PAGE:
The prevalence of malocclusion is higher in schoolchildren w
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Malocclusion prevalence was higher in children who used a pacifier for 4 years and in children classified as mouth breathers. Malocclusion prevalence was 42% higher in children with signs of hyperactivity. The prevalence in these children was independent of age, pacifier use, mouth breathing.

Attention deficit-hyperactivity disorder is a behavioral disorder characterized by a lack of focus, impulsive behavior, and or excessive activity. This research aimed to evaluate the association between signs of attention deficit-hyperactivity disorder and malocclusion in schoolchildren.

A cross-sectional study was conducted with a representative sample of 633 children aged 7-12 years. The children were clinically examined for malocclusion using the Dental Aesthetic Index. The predominant breathing pattern was also determined. Parents answered a questionnaire addressing socioeconomic characteristics and the presence of nonnutritive sucking habits. The Swanson, Nolan, and Pelham Scale-IV was filled out by both parents and teachers to compare behavioral patterns. The children were submitted to a neuropsychological evaluation using the Raven's Colored Progressive Matrix Test.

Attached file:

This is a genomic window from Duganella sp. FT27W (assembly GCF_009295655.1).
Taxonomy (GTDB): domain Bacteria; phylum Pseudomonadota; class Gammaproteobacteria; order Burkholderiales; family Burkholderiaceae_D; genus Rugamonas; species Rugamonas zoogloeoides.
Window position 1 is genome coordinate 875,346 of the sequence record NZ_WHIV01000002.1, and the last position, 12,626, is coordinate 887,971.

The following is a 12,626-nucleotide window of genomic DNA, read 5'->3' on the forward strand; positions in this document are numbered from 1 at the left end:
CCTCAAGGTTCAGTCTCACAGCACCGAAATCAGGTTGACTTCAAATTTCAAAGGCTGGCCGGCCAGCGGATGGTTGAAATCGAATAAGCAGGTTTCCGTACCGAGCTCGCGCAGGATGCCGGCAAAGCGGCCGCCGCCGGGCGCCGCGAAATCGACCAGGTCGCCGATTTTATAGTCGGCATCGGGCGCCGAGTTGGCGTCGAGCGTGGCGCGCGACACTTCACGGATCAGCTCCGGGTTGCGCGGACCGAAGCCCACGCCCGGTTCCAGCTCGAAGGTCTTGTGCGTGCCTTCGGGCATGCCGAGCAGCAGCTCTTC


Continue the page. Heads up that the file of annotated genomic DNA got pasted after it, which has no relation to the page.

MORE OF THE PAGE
--The prevalence of malocclusion was 42% higher among children with signs of hyperactivity reported by both parents and teachers.

--In the final Poisson regression model, the prevalence of malocclusion was lower among schoolchildren aged 11 and 12 years and higher among those who used a pacifier for at least 4 years as well as those classified as mouth breathers.

Conclusively, the prevalence of malocclusion was higher among children with signs of hyperactivity independently of age, pacifier use, and mouth breathing.

American Journal of Orthodontics and Dentofacial Orthopedics
Source: https://doi.org/10.1016/j.ajodo.2019.11.027
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